Jake's Journey with Apraxia

And the Friends We Met Along the Way

by Tara, Contributing Writer

I can specifically pinpoint when the headaches began. When my son (who’s now 5 years old) started speech therapy at 18 months old.

I was stressed to the max. Living 28 hours away from my family and friends in a new city. No help. My husband had started a new job that demanded his full attention. Spending every moment I could researching apraxia. Spending every other moment sobbing my eyes out in fear, frustration and anger over what apraxia really meant for our little boy. Oh yes and I also had a newborn baby girl who needed (and deserved) my full attention as well.

But, as any mom who has a child, with or without special needs, can probably attest … You never put yourself first. I pushed the pain of my constant headaches away. I would collapse into bed at night hoping the headache would at least dull by morning.

It never did.

About a year into the apraxia journey, my dad and stepmom thankfully pushed me to go see a doctor. The headaches were getting worse (which I didn’t think was possible).

The first doctor thought I had a bad sinus infection and put me on antibiotics. That did nothing. Then I went back. More tests for everything from Lyme Disease to an iron deficiency. That turned up nothing.

I kept battling with the doctor and then finally switched. Still no answers. Then we moved. Again. So my health got pushed aside because I had to find new therapists for our son (and soon after that my daughter as well). That was my top priority and I had tunnel vision in finding them the best possible help.

LONG story short. It’s been almost 3 years of constant headaches that won’t go away. By the end of the day the pain is so ridiculous I want to curl up in a ball. Several more doctors. MRI’s. Neurological tests. The list goes on and on.

Then a friend sent me an email:

“Flight attendants ask parents to put on THEIR OWN oxygen masks first before helping their kids. WHY? Because a parent’s gut instinct is to jump into action to protect and save their child. However, without their own oxygen … parents will be of no use to their kids.”

It hit me like a wrecking ball. If I didn’t find a way to help myself feel better, I would have no energy or much worth to help my kids continuing battle with apraxia.

a young woman walking in backshadow

Photo courtesy of Dirt and Boogers blog, “The Perfect Birthday Present for Mom” post. http://dirtandboogers.com/the-perfect-birthday-present-for-mom/

So, instead of typing “apraxia research” into Google night after night, I started typing in my specific health symptoms. I found a new doctor a few months ago and for the first time, she actually had me sit down and describe my life. Before asking any questions specifically related to my headaches she wanted to hear about a “day in my life.”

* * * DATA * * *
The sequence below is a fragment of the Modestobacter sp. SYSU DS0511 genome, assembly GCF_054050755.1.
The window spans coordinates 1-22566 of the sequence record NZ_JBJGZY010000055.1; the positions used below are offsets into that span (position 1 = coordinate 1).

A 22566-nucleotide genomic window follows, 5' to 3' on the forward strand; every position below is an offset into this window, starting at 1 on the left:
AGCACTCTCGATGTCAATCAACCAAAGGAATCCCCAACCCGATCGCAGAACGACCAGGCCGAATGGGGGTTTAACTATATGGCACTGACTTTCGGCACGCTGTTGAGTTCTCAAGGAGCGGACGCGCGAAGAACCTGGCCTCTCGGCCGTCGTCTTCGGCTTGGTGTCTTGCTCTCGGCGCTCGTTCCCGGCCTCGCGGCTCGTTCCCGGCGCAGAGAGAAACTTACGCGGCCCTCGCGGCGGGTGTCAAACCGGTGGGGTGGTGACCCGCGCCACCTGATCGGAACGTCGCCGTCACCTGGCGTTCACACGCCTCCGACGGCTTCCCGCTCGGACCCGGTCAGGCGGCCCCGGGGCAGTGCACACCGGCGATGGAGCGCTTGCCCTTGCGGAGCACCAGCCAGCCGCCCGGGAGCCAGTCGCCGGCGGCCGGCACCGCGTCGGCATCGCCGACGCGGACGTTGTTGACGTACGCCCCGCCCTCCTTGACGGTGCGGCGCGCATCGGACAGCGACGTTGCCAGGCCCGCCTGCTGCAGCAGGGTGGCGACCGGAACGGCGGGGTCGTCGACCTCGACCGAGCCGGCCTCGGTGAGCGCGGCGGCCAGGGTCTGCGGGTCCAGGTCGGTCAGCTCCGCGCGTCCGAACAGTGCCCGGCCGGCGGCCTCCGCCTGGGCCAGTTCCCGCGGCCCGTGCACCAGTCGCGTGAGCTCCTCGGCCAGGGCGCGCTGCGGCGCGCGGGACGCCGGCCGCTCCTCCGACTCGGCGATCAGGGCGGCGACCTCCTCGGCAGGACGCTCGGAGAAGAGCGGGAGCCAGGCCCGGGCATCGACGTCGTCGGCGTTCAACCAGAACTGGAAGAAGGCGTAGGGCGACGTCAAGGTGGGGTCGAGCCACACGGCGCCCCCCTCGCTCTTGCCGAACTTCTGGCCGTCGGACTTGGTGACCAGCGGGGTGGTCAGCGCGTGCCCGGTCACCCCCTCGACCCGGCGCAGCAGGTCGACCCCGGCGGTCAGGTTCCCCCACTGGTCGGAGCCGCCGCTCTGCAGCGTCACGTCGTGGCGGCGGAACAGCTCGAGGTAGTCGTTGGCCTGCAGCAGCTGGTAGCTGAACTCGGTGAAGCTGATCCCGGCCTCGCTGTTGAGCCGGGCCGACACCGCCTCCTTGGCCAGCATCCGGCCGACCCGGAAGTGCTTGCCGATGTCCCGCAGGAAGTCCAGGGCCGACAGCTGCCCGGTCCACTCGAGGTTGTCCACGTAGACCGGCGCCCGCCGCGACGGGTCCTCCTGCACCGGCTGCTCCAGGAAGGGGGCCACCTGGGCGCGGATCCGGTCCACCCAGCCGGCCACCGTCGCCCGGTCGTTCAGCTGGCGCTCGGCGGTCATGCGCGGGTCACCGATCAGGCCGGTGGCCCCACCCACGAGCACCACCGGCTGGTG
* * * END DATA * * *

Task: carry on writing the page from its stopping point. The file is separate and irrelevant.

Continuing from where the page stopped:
Soon, I was sobbing. Honestly, I think they were almost tears of relief. Somebody who really wanted to hear about ME and how I was dealing with the kids, their appointments, the IEP’s, the school meetings, the therapists.

Within an hour, she had it pinned down. I had TMJ (from grinding and clenching my teeth so badly from stress while I was sleeping) and tension headaches. She told me, “It’s amazing the toll stress can take on a person’s body, even when you think you are handling everything as good as could possibly be expected.”

I now have a night guard to wear while I sleep and some daily medications to help ease the headaches. My doctor said the damage has been 3 years in the making so it certainly isn’t going to be erased overnight. But at least there’s hope my headaches will decrease with time.

I’m also doing my best to take 30 minutes at the end of every day for ME. Of course, that’s way easier said than done!!!! But, whether it’s yoga or treadmill time in our basement, I’m really making more of an effort. I’m feeling better about myself and definitely have more energy for the kids, their appointments, speech homework, etc.

The lessons are really all the same:

  • Find a doctor – or speech therapist – that you click with. Period. You are wasting your time if your gut tells you something is wrong, but no one is listening.
  • Be a cheerleader for yourself and your child with apraxia. Stand up and shout if you have to, but don’t leave any stone unturned to get the help you and your child deserve.
  • Nothing can be fixed with a magic wand. Often, life is a marathon. Be patient. As long as there is a glimmer of hope then you can go the distance.

Bio: Tara is the extremely proud mom of two kids who could both put the Energizer Bunny to shame. She spends her days chasing, running, chauffeuring, refereeing, counseling, scheduling, coaching, doting, teaching, cooking, playing and loving. Her little boy and girl are diagnosed with apraxia. She lives in Minneapolis and is “temporarily retired” from her days as a TV/Radio journalist until her kids are a bit older.

3 thoughts on “The Best of Me

  1. Trish says:

    Your story really touched me! It is so important for the professionals who are providing care to really listen. I’m so happy you found a caring and knowledgable doctor to help you!

  2. Jessie says:

    Right now, in this very moment, this is where I am. In my nighty research on apraxia, with my head pounding, i just stumbled across your blog. And oh how i needed to read this! I’m going through all of your posts- thank you!

    1. Welcome Jessie! Thanks for stopping by and commenting. Let us know if you have any questions.

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